Climate Change Already Hurting Māori Communities

Eight months have passed since the powerful Cyclone Gabrielle struck northern New Zealand, killing 11 people and displacing more than 10,000. The storm’s path across the Hawke’s Bay region was indiscriminate: it pummelled low-rent housing alongside million-dollar homes, wineries, orchards and factories. But the barriers to recovery here highlight the double whammy dealt to Indigenous communities by climate change, as extreme weather events exacerbate already high rates of homelessness and economic disadvantage. The Washington Post’s Rachel Pannett reports on the effects.

In parts of Hawke’s Bay, February’s cyclone is in the rearview. Streets have been tidied up. Insurance claims lodged. Levees repaired. Meanwhile, communities like remote Tangoio face painful choices about their future after authorities declared their land too risky to reinhabit, Pannett writes.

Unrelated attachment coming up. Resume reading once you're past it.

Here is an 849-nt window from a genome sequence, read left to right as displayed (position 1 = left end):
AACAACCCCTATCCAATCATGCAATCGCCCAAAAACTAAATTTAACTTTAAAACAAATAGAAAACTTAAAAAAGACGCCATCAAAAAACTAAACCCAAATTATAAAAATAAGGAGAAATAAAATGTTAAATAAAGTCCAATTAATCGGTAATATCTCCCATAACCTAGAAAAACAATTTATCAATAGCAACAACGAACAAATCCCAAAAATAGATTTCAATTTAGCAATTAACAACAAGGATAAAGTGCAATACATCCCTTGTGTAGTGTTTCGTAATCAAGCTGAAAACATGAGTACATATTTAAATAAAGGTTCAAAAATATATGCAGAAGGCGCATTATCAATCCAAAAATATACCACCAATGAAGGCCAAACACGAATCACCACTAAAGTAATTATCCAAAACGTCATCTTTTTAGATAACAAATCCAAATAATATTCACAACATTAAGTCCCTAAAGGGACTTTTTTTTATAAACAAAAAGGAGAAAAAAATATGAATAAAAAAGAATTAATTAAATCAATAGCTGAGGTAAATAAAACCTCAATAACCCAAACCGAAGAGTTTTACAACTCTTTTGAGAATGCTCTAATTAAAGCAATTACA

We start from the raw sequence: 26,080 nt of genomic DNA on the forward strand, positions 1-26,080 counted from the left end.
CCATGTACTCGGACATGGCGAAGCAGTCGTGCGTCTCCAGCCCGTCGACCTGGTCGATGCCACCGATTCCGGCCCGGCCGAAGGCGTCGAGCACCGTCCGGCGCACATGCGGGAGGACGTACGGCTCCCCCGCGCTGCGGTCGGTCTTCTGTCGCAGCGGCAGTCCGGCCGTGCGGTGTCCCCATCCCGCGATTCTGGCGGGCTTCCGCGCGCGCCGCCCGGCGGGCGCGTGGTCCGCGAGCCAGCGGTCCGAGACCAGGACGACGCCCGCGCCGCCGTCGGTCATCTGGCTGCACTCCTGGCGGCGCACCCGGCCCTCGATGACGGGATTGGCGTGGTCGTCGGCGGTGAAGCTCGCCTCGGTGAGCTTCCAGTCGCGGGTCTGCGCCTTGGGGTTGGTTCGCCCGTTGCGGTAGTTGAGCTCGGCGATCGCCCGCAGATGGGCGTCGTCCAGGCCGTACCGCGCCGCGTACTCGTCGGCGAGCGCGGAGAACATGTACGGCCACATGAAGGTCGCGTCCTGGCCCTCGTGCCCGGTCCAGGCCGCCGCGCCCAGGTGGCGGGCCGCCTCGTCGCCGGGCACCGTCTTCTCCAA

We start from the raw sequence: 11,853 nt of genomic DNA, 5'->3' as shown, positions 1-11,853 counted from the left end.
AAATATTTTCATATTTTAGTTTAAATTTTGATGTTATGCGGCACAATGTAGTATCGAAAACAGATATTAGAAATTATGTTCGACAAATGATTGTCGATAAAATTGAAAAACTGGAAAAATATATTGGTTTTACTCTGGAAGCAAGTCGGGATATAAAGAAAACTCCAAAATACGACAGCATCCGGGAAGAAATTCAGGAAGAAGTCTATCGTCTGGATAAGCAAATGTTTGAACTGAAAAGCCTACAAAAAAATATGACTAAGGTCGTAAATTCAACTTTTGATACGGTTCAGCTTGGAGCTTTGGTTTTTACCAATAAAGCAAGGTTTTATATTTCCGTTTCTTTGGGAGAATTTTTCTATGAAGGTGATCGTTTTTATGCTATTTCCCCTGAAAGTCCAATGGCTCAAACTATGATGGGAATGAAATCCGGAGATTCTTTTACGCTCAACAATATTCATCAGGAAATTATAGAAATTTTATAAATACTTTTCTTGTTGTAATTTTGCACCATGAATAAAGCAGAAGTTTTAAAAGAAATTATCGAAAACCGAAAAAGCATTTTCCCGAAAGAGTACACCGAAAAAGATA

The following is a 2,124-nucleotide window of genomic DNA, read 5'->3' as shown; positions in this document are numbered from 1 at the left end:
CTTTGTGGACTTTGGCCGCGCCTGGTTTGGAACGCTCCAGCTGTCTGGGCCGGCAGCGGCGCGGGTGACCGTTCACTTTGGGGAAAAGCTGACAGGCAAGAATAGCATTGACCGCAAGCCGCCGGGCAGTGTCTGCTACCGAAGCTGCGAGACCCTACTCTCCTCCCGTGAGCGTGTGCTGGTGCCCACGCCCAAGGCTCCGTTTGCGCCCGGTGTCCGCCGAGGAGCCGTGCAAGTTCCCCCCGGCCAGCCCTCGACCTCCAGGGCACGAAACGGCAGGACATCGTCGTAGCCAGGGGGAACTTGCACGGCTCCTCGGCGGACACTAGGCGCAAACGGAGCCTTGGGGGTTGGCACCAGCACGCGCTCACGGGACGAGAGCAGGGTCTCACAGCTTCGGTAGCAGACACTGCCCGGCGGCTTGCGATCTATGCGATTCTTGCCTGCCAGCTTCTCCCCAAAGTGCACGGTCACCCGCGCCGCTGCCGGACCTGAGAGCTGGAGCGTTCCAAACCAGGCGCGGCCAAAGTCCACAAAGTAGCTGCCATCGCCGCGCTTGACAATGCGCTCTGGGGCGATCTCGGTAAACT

“Some of these marae don’t have any other land if you take them off that flood plain,” said ​Bayden Barber, chairman of Ngāti Kahungunu, the main iwi in the region. “They used to own that whole region. That in itself is a travesty. And now climate change is pushing our people off the last little bit of whenua that they actually own,” Barber said.

Original article by Rachel Pannett, The Washington Post, October 27, 2023.

Photo by Te Aho Jordan.

Tags: Climate Change  Cyclone Gabrielle  Hawkes Bay  Tangoio  Washington Post (The)  

Unique Prehistoric Dolphin Discovered

Unique Prehistoric Dolphin Discovered

A prehistoric dolphin newly discovered in the Hakataramea Valley in South Canterbury appears to have had a unique method for catching its prey, Evrim Yazgin writes for Cosmos magazine. Aureia rerehua was…